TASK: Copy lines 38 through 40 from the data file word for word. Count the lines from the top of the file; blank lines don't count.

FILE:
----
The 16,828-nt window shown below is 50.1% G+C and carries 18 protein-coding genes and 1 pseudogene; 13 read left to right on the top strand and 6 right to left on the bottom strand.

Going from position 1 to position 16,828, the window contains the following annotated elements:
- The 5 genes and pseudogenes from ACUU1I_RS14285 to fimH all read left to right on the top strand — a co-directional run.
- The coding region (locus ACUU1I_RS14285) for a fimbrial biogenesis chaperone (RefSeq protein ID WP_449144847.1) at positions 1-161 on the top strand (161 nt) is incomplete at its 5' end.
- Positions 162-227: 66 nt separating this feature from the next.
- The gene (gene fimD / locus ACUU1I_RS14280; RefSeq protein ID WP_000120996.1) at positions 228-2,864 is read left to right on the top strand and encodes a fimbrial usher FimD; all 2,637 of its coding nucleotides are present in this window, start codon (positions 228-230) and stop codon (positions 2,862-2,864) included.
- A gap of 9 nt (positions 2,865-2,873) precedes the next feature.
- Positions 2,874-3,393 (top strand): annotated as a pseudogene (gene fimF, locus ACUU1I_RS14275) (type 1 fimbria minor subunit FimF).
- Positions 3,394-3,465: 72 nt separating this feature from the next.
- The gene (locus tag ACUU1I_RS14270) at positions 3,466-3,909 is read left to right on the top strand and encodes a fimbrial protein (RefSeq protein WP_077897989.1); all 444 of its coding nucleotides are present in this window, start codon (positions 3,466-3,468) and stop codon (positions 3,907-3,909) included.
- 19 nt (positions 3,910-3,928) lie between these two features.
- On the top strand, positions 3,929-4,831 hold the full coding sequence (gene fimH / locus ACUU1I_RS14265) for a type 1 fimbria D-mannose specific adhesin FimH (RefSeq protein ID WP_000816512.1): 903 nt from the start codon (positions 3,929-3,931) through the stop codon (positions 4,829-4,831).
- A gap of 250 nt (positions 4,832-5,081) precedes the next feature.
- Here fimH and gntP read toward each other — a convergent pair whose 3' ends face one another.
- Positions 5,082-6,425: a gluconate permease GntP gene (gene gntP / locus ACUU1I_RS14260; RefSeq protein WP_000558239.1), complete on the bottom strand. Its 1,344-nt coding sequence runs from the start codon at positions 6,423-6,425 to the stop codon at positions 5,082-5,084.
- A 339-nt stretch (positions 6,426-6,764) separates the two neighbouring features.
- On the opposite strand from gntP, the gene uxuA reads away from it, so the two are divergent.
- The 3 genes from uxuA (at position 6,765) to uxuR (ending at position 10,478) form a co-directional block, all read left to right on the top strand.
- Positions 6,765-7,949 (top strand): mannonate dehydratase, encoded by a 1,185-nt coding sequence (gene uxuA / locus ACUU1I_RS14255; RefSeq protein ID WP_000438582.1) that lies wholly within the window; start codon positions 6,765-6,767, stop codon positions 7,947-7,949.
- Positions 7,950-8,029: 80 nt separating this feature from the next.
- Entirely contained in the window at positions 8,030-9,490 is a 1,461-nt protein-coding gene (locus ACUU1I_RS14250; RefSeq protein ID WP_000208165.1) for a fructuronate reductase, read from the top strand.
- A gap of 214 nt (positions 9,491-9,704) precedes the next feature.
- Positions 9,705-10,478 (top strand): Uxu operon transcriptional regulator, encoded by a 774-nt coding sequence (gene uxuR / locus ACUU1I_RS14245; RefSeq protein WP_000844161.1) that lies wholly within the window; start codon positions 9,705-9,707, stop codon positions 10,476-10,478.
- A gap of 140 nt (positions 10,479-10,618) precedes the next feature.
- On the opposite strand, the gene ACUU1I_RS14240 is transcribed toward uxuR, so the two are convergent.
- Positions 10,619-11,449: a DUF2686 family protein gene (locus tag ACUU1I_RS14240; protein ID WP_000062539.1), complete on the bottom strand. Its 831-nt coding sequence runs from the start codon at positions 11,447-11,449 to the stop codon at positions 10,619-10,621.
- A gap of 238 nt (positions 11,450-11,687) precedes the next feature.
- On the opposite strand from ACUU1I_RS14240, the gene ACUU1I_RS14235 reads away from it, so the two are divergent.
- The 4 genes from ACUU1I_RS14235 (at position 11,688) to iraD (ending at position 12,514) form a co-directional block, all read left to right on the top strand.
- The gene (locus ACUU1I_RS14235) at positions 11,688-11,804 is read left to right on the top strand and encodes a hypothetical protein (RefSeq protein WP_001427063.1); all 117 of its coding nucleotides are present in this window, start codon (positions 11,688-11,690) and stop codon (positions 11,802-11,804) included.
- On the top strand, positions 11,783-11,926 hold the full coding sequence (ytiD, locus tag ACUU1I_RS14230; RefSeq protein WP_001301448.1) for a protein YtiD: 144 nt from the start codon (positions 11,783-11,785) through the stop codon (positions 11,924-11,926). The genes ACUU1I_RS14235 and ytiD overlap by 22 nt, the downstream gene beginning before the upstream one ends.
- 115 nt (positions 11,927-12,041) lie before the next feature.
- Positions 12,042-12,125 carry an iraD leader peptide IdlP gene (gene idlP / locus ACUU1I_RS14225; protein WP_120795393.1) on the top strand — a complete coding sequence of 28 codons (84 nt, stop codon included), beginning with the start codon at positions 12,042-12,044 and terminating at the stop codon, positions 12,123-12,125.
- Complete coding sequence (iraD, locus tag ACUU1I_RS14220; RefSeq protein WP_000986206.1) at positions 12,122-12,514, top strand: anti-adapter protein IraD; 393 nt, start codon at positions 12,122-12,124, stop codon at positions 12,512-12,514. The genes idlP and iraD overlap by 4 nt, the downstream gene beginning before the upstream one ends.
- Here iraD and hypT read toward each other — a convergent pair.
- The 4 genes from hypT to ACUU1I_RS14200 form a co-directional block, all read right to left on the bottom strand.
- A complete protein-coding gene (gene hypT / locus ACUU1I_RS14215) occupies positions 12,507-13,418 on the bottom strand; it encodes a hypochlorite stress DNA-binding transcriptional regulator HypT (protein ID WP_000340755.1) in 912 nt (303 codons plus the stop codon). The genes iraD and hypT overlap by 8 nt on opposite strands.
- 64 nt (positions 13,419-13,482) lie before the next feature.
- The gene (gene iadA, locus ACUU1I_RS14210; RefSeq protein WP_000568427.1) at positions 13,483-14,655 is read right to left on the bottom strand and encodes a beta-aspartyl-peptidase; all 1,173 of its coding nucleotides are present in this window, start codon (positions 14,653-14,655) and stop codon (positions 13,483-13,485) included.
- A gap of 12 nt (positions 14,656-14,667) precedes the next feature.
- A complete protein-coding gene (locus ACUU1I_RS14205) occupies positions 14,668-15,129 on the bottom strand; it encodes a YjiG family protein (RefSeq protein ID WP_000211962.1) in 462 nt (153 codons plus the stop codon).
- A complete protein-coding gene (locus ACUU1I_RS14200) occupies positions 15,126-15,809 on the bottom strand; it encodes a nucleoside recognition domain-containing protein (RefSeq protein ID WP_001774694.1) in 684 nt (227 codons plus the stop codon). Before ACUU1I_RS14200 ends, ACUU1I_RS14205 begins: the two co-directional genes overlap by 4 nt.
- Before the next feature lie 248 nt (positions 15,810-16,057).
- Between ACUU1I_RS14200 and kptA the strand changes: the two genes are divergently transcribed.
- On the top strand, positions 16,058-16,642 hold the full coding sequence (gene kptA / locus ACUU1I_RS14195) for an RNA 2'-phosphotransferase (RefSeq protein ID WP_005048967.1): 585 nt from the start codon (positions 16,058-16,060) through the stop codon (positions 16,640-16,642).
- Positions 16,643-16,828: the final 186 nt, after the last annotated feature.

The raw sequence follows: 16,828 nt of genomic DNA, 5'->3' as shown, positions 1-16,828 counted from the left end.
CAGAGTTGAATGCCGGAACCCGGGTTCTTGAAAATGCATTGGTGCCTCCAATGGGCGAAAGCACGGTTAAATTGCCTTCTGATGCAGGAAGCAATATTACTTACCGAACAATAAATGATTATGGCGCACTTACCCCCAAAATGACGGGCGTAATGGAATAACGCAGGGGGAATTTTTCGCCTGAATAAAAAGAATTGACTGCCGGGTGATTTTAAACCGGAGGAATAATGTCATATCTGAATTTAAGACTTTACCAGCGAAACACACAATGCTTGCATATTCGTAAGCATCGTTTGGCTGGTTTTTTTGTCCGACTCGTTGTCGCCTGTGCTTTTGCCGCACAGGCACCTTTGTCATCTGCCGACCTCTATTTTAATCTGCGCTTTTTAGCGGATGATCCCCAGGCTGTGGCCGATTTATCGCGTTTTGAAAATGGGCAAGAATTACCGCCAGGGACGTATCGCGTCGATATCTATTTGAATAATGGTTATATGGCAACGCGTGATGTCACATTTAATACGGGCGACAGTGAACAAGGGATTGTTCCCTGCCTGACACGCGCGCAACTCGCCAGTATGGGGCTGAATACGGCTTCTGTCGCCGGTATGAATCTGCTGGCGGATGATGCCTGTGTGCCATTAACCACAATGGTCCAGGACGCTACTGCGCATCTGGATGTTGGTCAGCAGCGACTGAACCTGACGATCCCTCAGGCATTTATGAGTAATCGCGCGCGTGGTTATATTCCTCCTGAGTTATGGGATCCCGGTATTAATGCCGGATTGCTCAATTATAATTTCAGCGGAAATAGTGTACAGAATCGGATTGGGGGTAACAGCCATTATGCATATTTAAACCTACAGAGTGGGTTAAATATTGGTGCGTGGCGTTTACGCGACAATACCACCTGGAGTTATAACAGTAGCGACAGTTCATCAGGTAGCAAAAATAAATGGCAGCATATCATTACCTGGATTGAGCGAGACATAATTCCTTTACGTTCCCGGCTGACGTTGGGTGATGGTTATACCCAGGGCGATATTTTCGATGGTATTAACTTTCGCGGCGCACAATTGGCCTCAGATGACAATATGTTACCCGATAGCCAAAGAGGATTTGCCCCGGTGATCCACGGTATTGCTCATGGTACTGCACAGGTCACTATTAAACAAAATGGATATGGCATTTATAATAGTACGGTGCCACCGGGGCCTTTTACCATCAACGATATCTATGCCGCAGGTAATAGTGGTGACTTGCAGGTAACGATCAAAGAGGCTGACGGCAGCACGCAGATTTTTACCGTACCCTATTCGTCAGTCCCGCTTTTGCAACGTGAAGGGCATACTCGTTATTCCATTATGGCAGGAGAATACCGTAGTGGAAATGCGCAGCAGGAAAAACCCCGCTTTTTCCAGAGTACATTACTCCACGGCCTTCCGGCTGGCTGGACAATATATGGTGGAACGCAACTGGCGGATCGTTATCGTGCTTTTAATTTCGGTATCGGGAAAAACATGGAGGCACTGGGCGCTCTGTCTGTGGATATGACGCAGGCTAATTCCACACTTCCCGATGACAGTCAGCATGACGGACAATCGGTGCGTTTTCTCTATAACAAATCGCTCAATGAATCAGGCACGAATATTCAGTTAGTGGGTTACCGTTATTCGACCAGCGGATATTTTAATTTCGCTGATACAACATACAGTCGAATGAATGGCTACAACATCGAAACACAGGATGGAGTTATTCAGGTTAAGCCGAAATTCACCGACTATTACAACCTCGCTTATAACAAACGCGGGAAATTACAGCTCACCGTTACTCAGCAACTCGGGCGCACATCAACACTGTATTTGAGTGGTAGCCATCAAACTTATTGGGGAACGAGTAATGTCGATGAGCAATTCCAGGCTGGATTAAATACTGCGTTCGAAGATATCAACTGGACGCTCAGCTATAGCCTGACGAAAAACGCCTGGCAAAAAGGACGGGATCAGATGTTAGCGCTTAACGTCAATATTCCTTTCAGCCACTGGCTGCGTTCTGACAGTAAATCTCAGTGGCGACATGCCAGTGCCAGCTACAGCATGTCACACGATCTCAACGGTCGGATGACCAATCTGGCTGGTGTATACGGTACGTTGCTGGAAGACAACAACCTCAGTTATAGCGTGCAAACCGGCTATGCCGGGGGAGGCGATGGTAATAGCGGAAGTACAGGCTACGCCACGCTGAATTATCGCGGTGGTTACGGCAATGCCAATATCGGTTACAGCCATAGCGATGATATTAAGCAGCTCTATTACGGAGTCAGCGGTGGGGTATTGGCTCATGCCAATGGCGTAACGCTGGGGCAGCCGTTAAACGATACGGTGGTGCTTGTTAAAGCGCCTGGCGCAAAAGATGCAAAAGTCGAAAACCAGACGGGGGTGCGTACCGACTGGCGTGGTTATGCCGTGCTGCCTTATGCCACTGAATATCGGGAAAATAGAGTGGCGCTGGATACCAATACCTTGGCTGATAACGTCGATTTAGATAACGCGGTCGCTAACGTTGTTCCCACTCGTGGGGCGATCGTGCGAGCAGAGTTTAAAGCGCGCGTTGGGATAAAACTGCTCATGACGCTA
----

- 64 nt (positions 13,419-13,482) lie before the next feature.
- The gene (gene iadA, locus ACUU1I_RS14210; RefSeq protein WP_000568427.1) at positions 13,483-14,655 is read right to left on the bottom strand and encodes a beta-aspartyl-peptidase; all 1,173 of its coding nucleotides are present in this window, start codon (positions 14,653-14,655) and stop codon (positions 13,483-13,485) included.
- A gap of 12 nt (positions 14,656-14,667) precedes the next feature.